Choosing Cities, Violent Crime, And Climate Apartheid
Climate, Health and Equity Brief

Choosing Cities, Violent Crime, And Climate Apartheid

Hot topic: Climate injustice. Studies continue to confirm that climate change disproportionately harms the planet’s poorest and most vulnerable populations. New research shows that basic storm-surge protection for American coastal cities with more than 25,000 residents will cost at least $42 billion, and likely require tough choices on the part of the federal government to determine which cities will be prioritized and which will be left behind. And a study from the University of Southern California (USC) has found that heatwaves in Los Angeles increase crime and violence in the poorest neighborhoods, where many families face multiple challenges of poverty, including a lack of air conditioning.

In Europe, data shows that the poorest nations are also the most polluted. Reliance on sorely outdated coal power plants that leak toxins is causing massive health problems in Bosnia, North Macedonia, and Serbia. And a UN human rights expert warned this week that the world is increasingly at risk of a “climate apartheid” scenario in which the rich pay to escape the heat and hunger caused by the climate crisis while the rest of the world suffers. In order to win the fight against the climate crisis, we must prioritize climate equity as essential to the solution.

—Matt & Traci, GMMB

A USC study found that the violent crime rate rises by 5.7% when temperatures are above 85 degrees in the poorest districts in Los Angeles, where among other issues, many residents live in older homes that lack air conditioning.  (The Wall Street Journal, paywall)

Building or fortifying seawalls to protect against flooding, stronger storms and rising seas is likely to be too expensive for many American cities to undertake.  (The New York Times)

Europe’s poorest countries also remain its most polluted, with the populations of Bosnia, North Macedonia, and Serbia suffering the health consequences of the region’s reliance on outdated coal plants. (Bloomberg)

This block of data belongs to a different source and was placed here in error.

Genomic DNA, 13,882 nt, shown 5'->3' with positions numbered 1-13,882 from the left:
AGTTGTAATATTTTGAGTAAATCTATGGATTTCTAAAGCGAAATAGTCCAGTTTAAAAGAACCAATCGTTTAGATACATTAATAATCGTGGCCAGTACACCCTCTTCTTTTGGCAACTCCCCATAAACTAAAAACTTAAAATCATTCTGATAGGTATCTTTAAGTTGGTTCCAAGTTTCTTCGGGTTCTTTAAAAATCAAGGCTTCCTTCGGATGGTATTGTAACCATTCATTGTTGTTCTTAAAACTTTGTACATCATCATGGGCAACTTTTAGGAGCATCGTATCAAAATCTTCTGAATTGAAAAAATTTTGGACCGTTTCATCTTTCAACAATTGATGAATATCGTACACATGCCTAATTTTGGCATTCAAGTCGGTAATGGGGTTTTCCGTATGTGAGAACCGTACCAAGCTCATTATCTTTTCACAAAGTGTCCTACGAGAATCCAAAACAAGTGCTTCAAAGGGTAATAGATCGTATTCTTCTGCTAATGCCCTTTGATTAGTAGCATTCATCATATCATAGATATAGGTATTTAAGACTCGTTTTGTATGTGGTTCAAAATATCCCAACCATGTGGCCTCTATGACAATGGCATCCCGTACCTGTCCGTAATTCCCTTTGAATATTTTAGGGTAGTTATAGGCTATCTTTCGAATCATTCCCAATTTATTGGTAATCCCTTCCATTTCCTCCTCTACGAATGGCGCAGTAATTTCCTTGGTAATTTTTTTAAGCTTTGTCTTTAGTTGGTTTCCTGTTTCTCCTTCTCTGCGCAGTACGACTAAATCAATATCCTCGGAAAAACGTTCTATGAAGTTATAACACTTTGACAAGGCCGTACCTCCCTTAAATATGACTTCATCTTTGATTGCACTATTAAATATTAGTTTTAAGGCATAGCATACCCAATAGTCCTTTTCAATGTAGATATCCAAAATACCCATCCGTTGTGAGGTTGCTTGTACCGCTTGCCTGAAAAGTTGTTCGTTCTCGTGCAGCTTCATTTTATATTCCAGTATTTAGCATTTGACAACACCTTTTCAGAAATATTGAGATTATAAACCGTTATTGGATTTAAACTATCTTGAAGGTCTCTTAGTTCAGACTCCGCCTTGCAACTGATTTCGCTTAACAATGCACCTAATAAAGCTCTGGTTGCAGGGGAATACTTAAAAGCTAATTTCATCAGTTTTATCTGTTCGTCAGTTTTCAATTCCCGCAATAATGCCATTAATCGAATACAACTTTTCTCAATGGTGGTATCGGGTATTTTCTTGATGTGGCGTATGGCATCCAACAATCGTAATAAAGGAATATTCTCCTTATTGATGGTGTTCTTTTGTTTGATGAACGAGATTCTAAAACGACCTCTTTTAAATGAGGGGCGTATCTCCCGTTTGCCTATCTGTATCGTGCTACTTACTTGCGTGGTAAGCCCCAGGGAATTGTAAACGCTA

A UN human rights expert warned that the climate crisis will heighten inequality and undo the last 50 years of development. He urged the human rights community to make addressing climate change a priority. (The Guardian)

More than 70 prominent medical and public health organizations called on elected officials this week to take action on climate change, which they call the greatest threat to public health of the 21st century. (Scientific American)

The Trump administration’s recent decision to loosen emissions regulations will allow more coal plants to continue operating and emitting sulfur dioxide, nitrogen oxides and particulate matter, likely leading to respiratory ailments and other consequences for human health. (The Washington Post)

Smoke from increasingly frequent and intense wildfires in the Western U.S. is causing health issues and premature deaths for people as far as hundreds of miles away. (Los Angeles Times)

Politics & Economy
The Trump administration is preventing the promotion of studies on the health impacts of climate change, including groundbreaking research showing that rising carbon dioxide can reduce the nutrients in rice, a staple crop for billions of people. (POLITICO)

This week we’re pleased to launch The Antidote, a monthly interview series with key figures taking action at the intersection of climate change and public health. Today we’re excited to feature our interview with Ed Maibach, director of the Center for Climate Change Communication at George Mason University.

The city of Milan, Italy, partnered with Bloomberg Associates to plant 3 million trees that will cool neighborhoods, absorb carbon, improve air quality, and offer new public spaces. (Fast Company)

Hundreds of protestors blockaded a coal mine in Germany last weekend to demand that the nation end its reliance on fossil fuels and expedite its goal of shutting down all coal-fired plants by 2038. (CNN)

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“Ethics and equity are at the core of the debate of climate change. Debate has to move from climate change to climate justice.”
—Narendra Modi, Prime Minister of India


We’ll be off next week for the 4th of July, and back in your inboxes on July 11th.  Wishing you and yours a wonderful holiday.

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